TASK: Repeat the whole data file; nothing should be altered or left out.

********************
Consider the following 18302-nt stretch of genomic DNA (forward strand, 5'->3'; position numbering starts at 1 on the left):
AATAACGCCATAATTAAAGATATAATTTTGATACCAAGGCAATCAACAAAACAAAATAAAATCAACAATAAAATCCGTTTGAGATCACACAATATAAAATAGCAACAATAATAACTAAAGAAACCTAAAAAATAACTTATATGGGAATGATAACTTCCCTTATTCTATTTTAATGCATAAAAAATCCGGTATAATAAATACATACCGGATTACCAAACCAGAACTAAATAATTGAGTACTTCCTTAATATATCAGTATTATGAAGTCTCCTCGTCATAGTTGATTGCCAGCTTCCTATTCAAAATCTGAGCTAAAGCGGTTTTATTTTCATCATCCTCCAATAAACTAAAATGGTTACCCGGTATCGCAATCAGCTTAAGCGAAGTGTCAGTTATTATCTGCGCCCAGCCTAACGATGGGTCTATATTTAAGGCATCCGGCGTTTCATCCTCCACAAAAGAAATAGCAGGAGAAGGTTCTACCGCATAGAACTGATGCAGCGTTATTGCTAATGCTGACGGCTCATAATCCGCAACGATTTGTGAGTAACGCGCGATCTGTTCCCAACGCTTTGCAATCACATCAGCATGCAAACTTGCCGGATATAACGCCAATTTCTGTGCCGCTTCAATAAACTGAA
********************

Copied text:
Consider the following 18302-nt stretch of genomic DNA (forward strand, 5'->3'; position numbering starts at 1 on the left):
AATAACGCCATAATTAAAGATATAATTTTGATACCAAGGCAATCAACAAAACAAAATAAAATCAACAATAAAATCCGTTTGAGATCACACAATATAAAATAGCAACAATAATAACTAAAGAAACCTAAAAAATAACTTATATGGGAATGATAACTTCCCTTATTCTATTTTAATGCATAAAAAATCCGGTATAATAAATACATACCGGATTACCAAACCAGAACTAAATAATTGAGTACTTCCTTAATATATCAGTATTATGAAGTCTCCTCGTCATAGTTGATTGCCAGCTTCCTATTCAAAATCTGAGCTAAAGCGGTTTTATTTTCATCATCCTCCAATAAACTAAAATGGTTACCCGGTATCGCAATCAGCTTAAGCGAAGTGTCAGTTATTATCTGCGCCCAGCCTAACGATGGGTCTATATTTAAGGCATCCGGCGTTTCATCCTCCACAAAAGAAATAGCAGGAGAAGGTTCTACCGCATAGAACTGATGCAGCGTTATTGCTAATGCTGACGGCTCATAATCCGCAACGATTTGTGAGTAACGCGCGATCTGTTCCCAACGCTTTGCAATCACATCAGCATGCAAACTTGCCGGATATAACGCCAATTTCTGTGCCGCTTCAATAAACTGAA